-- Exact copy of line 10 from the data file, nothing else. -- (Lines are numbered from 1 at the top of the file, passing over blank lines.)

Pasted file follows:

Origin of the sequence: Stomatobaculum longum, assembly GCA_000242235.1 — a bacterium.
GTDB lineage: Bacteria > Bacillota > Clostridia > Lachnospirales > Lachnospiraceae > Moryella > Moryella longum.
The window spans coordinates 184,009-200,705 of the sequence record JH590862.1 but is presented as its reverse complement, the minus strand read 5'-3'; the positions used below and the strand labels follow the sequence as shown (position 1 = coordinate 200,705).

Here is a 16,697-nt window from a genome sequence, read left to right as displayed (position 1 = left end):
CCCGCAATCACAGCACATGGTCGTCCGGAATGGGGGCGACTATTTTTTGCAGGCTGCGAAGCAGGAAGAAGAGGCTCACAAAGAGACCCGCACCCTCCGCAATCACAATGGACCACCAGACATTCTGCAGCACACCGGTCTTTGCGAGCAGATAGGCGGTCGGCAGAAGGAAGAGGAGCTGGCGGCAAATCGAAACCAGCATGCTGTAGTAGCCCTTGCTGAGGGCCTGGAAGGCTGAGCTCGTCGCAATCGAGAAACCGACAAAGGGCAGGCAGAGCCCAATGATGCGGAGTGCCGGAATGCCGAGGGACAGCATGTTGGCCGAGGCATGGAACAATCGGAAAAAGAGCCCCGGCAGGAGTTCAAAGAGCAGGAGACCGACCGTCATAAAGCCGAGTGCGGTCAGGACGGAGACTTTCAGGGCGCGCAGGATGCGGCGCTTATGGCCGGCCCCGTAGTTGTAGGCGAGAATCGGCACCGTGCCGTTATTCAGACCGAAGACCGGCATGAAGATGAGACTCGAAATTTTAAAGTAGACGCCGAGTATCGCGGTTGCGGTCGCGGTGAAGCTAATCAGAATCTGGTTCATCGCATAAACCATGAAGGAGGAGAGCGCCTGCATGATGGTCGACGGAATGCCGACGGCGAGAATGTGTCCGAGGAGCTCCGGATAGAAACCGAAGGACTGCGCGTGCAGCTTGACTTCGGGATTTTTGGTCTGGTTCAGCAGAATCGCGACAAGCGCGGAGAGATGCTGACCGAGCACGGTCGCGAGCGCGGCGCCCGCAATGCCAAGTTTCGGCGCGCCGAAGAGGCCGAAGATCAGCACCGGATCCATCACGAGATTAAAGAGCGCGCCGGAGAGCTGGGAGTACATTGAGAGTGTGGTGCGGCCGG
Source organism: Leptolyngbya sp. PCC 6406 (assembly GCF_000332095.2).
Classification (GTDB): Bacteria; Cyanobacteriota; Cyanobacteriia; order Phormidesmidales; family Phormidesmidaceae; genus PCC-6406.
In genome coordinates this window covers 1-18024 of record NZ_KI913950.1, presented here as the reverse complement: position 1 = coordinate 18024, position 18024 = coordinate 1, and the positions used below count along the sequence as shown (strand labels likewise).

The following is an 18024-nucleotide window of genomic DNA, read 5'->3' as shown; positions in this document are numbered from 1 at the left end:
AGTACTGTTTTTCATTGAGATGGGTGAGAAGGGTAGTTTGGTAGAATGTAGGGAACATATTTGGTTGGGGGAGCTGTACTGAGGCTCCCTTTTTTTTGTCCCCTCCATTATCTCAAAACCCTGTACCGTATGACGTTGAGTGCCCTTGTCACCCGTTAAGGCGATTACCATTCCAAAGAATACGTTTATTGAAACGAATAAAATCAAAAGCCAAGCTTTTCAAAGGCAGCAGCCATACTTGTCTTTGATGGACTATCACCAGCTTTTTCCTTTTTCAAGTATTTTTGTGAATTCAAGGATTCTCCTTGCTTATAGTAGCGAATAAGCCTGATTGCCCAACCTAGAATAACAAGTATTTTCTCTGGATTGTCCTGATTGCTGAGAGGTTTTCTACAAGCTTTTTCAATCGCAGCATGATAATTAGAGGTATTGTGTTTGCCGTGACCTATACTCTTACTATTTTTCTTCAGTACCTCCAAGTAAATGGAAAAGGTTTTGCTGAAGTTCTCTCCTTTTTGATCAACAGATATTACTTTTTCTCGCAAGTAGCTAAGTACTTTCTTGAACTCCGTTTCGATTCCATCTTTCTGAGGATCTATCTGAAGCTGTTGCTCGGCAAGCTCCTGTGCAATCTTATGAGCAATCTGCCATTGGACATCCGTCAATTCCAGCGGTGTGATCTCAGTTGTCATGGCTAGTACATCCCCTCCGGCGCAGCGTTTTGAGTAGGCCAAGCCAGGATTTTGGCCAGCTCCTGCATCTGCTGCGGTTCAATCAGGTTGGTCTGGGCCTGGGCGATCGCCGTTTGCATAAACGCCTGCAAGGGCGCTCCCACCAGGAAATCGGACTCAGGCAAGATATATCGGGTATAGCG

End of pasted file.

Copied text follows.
AGTACTGTTTTTCATTGAGATGGGTGAGAAGGGTAGTTTGGTAGAATGTAGGGAACATATTTGGTTGGGGGAGCTGTACTGAGGCTCCCTTTTTTTTGTCCCCTCCATTATCTCAAAACCCTGTACCGTATGACGTTGAGTGCCCTTGTCACCCGTTAAGGCGATTACCATTCCAAAGAATACGTTTATTGAAACGAATAAAATCAAAAGCCAAGCTTTTCAAAGGCAGCAGCCATACTTGTCTTTGATGGACTATCACCAGCTTTTTCCTTTTTCAAGTATTTTTGTGAATTCAAGGATTCTCCTTGCTTATAGTAGCGAATAAGCCTGATTGCCCAACCTAGAATAACAAGTATTTTCTCTGGATTGTCCTGATTGCTGAGAGGTTTTCTACAAGCTTTTTCAATCGCAGCATGATAATTAGAGGTATTGTGTTTGCCGTGACCTATACTCTTACTATTTTTCTTCAGTACCTCCAAGTAAATGGAAAAGGTTTTGCTGAAGTTCTCTCCTTTTTGATCAACAGATATTACTTTTTCTCGCAAGTAGCTAAGTACTTTCTTGAACTCCGTTTCGATTCCATCTTTCTGAGGATCTATCTGAAGCTGTTGCTCGGCAAGCTCCTGTGCAATCTTATGAGCAATCTGCCATTGGACATCCGTCAATTCCAGCGGTGTGATCTCAGTTGTCATGGCTAGTACATCCCCTCCGGCGCAGCGTTTTGAGTAGGCCAAGCCAGGATTTTGGCCAGCTCCTGCATCTGCTGCGGTTCAATCAGGTTGGTCTGGGCCTGGGCGATCGCCGTTTGCATAAACGCCTGCAAGGGCGCTCCCACCAGGAAATCGGACTCAGGCAAGATATATCGGGTATAGCG